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First Black American Sculptor To Gain International Fame Honored With Her Own U.S. Postal Stamp

First Black American sculptor to gain international fame honored with her own U.S. Postal stamp

 

Edmonia Lewis, the first internationally recognized Black American sculptor, has been honored with her own U.S. Postal Service (USPS) stamp. According to Because of Them We Can, the stamp will be launched at a dedication ceremony that is scheduled to take place at the Smithsonian American Art Museum in Washington, D.C. on January 26.

The stamp honoring Lewis forms part of the USPS’ Black Heritage Series, and it is its 45th stamp. The honor bestowed on Lewis also makes her the 43rd Black woman to get a stamp, The Oberlin Review reported. Alex Bostic painted Lewis’ portrait, and the artwork was reportedly inspired by a photo that was taken of the trailblazing sculptor between 1864 and 1871.

“As the public continues to discover the beautiful subtleties of Lewis’ work, scholars will further interpret her role in American art and the ways she explored, affirmed or de-emphasized her complex cultural identity to meet or expand the artistic expectations of her day,” the USPS said in a statement.

Born in Greenbush, New York, in 1844, Lewis became the first African American and Native American to attain fame as an internationally recognized sculptor in the fine arts world.

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The renowned sculptor had little training, yet she overcame numerous obstacles to become a respected artist in history redefining the 19th-century definition of sculpting. Lewis became orphaned at an early age and, as her biography claimed, she was raised by her mother’s relatives.

She attended Oberlin College in Ohio where her life almost came to a disastrous halt when she was falsely accused of poisoning two White classmates. She was kidnapped, beaten by a White mob and left to die.

When she was acquitted of the charges leveled against her, she moved to Boston, Massachusetts. The audacious Lewis did not want to be anything other than to be an artist at the time when it sounded impossible for a free woman of color to pursue such a career, especially the use of marble as a medium.

While in Boston, Lewis befriended abolitionist William Lloyd Garrison and sculptor Edward A. Brackett. The latter taught Lewis sculpture and aided her to set up her own studio. She gained success commercially by the early 1860s for her clay and plaster medallions of Garrison, John Brown and other abolitionist leaders.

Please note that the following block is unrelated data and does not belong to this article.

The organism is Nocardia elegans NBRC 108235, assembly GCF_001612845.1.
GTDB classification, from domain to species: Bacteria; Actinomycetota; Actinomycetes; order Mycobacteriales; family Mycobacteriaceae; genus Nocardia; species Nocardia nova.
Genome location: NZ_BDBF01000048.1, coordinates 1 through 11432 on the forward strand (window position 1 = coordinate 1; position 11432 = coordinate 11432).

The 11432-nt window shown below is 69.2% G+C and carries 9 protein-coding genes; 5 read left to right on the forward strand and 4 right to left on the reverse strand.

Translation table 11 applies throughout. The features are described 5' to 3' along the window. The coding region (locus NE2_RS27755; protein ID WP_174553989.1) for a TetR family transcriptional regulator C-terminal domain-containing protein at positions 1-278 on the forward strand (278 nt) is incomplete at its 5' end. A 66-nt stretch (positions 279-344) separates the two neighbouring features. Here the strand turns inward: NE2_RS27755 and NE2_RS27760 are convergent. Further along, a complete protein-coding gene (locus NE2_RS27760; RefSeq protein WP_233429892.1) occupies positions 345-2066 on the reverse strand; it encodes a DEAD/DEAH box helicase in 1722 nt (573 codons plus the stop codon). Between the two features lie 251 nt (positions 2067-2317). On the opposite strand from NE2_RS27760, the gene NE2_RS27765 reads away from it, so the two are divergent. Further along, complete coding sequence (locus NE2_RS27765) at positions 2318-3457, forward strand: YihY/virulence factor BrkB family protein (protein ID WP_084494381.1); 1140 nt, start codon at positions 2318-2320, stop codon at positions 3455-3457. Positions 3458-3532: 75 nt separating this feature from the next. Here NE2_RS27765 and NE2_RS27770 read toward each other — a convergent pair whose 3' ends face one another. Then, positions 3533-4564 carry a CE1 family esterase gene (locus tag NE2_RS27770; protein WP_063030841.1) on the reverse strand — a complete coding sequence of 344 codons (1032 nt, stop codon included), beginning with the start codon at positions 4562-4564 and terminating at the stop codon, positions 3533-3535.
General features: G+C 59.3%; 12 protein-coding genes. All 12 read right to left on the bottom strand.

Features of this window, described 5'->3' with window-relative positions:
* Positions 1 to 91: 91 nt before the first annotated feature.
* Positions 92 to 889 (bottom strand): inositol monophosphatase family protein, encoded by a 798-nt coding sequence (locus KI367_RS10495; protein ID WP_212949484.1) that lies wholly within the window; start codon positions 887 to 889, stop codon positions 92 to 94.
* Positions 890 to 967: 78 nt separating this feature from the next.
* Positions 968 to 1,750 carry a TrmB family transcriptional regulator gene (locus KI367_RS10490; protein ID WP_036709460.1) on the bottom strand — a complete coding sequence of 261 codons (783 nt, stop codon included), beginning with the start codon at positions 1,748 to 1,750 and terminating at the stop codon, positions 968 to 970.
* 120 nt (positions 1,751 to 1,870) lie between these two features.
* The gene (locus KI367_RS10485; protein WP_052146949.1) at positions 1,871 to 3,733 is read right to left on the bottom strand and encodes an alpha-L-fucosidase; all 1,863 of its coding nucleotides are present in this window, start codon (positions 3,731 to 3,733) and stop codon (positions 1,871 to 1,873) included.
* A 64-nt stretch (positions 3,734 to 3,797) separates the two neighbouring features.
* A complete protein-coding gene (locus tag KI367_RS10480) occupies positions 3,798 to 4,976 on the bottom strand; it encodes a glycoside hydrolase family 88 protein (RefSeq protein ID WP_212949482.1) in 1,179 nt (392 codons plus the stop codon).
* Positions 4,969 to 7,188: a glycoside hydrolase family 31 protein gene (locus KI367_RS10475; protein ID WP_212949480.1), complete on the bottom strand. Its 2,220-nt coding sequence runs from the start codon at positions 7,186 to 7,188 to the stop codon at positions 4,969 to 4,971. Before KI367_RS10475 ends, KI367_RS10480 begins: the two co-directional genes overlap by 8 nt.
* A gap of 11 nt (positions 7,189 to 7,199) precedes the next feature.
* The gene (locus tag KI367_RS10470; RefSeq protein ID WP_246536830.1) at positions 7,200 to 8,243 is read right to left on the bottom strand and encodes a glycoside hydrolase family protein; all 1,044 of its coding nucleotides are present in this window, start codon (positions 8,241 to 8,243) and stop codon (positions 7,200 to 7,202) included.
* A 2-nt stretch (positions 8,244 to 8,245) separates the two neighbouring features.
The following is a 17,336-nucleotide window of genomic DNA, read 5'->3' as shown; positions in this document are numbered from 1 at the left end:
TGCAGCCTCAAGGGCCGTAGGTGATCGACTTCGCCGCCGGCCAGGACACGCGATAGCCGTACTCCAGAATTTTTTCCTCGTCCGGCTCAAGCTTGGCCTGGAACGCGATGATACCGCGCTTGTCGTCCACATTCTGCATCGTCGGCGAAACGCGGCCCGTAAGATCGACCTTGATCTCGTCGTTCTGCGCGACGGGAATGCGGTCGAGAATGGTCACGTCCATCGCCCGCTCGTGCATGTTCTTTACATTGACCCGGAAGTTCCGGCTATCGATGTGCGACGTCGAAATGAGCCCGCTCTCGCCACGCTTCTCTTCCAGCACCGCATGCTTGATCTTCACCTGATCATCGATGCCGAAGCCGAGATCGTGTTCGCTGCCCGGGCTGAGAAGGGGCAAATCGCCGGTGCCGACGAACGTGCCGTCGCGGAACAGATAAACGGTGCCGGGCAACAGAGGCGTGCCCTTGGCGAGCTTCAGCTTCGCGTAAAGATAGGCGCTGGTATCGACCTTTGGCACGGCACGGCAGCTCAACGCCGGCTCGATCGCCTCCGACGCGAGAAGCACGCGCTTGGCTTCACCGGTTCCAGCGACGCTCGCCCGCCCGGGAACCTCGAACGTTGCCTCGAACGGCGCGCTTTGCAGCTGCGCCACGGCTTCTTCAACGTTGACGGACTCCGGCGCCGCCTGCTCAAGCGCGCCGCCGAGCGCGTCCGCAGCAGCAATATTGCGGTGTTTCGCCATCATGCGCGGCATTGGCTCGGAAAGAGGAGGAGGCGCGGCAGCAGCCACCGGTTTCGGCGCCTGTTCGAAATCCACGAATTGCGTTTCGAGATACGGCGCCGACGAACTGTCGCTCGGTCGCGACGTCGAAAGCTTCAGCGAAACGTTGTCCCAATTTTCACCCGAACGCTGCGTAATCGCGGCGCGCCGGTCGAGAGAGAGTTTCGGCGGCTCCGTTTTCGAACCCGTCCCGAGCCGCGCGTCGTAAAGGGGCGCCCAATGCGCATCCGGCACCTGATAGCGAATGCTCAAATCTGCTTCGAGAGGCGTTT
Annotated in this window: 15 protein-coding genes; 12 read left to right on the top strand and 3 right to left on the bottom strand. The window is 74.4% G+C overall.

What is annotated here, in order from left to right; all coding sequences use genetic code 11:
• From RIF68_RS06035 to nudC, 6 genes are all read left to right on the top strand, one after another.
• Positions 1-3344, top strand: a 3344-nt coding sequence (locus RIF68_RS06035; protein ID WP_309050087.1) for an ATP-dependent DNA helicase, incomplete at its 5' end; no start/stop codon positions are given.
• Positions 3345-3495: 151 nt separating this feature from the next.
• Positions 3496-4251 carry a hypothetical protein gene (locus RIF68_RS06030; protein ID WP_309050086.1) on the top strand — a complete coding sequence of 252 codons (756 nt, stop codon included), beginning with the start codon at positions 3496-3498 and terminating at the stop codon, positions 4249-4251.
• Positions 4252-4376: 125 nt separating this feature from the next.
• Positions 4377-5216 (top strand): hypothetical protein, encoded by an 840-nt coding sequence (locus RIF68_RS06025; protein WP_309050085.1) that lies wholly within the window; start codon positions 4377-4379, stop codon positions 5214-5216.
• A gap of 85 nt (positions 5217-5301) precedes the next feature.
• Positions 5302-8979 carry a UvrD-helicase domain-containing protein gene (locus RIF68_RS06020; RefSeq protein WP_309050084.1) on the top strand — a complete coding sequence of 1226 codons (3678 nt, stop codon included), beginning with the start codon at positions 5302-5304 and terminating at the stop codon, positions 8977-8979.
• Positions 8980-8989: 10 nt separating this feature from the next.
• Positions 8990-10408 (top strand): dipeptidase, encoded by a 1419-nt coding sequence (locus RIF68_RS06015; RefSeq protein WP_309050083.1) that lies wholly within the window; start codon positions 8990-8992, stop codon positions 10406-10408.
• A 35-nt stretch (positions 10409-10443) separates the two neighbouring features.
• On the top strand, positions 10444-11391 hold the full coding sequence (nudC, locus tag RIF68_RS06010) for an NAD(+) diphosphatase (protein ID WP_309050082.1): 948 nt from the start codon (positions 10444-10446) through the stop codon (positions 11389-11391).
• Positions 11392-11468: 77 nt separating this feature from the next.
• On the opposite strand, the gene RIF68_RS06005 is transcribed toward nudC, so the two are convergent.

In 1864, Lewis created her most famous work to date, and the money she earned from the sale of copies of the bust allowed her to move to Rome. It was a bust of Colonel Robert Shaw, a Civil War hero who was shot and killed while leading the all-black 54th Massachusetts Regiment.

She invested over four years into her largest and most powerful work which was a depiction of the Egyptian Queen Cleopatra, titled “The Death of Cleopatra“. The work showed the legendary queen of ancient Egypt on her throne in her lifeless body with her head tilting backwards.

According to Smithsonian Magazine, the circumstances surrounding Lewis’s death had been unknown until historian Marilyn Richardson discovered her death notice. She was said to have passed away in London on September 17, 1907. Her cause of death was listed as Bright’s disease – which is a kidney ailment. Her age was also listed as 42, though she would have been about 63.

In 2017, historian Bobbie Reno set up a GoFundMe to help raise funds to restore Lewis’ grave, Because of Them We Can reported. Reno, with the assistance of local authorities, also launched a campaign calling for Lewis to be honored with a U.S. Postal stamp.

“She identified first as a Native American. Later she identified more as an African American. She was in two worlds. She deserves her stamp,” Reno told reporters at the time.

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Written by PH

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